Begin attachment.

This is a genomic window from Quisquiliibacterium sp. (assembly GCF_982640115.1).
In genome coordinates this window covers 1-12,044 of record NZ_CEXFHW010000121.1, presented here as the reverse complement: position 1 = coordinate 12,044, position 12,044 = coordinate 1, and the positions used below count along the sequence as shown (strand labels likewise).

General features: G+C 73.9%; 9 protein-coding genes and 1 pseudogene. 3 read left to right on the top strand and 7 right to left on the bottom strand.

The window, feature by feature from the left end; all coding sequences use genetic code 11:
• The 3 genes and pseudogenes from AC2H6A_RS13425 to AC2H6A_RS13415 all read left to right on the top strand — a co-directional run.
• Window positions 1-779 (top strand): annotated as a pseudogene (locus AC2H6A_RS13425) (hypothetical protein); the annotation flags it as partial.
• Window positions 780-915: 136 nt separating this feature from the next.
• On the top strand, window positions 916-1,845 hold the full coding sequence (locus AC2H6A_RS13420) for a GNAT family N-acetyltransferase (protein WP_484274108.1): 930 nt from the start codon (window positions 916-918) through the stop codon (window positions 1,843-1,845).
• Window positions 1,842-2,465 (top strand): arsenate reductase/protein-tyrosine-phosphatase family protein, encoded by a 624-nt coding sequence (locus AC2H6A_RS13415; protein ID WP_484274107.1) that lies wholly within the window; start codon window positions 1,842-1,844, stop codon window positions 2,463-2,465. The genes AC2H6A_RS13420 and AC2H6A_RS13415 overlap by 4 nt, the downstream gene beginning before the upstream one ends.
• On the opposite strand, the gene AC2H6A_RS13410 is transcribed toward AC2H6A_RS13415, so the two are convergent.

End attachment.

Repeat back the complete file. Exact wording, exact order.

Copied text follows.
This is a genomic window from Quisquiliibacterium sp. (assembly GCF_982640115.1).
In genome coordinates this window covers 1-12,044 of record NZ_CEXFHW010000121.1, presented here as the reverse complement: position 1 = coordinate 12,044, position 12,044 = coordinate 1, and the positions used below count along the sequence as shown (strand labels likewise).

General features: G+C 73.9%; 9 protein-coding genes and 1 pseudogene. 3 read left to right on the top strand and 7 right to left on the bottom strand.

The window, feature by feature from the left end; all coding sequences use genetic code 11:
• The 3 genes and pseudogenes from AC2H6A_RS13425 to AC2H6A_RS13415 all read left to right on the top strand — a co-directional run.
• Window positions 1-779 (top strand): annotated as a pseudogene (locus AC2H6A_RS13425) (hypothetical protein); the annotation flags it as partial.
• Window positions 780-915: 136 nt separating this feature from the next.
• On the top strand, window positions 916-1,845 hold the full coding sequence (locus AC2H6A_RS13420) for a GNAT family N-acetyltransferase (protein WP_484274108.1): 930 nt from the start codon (window positions 916-918) through the stop codon (window positions 1,843-1,845).
• Window positions 1,842-2,465 (top strand): arsenate reductase/protein-tyrosine-phosphatase family protein, encoded by a 624-nt coding sequence (locus AC2H6A_RS13415; protein ID WP_484274107.1) that lies wholly within the window; start codon window positions 1,842-1,844, stop codon window positions 2,463-2,465. The genes AC2H6A_RS13420 and AC2H6A_RS13415 overlap by 4 nt, the downstream gene beginning before the upstream one ends.
• On the opposite strand, the gene AC2H6A_RS13410 is transcribed toward AC2H6A_RS13415, so the two are convergent.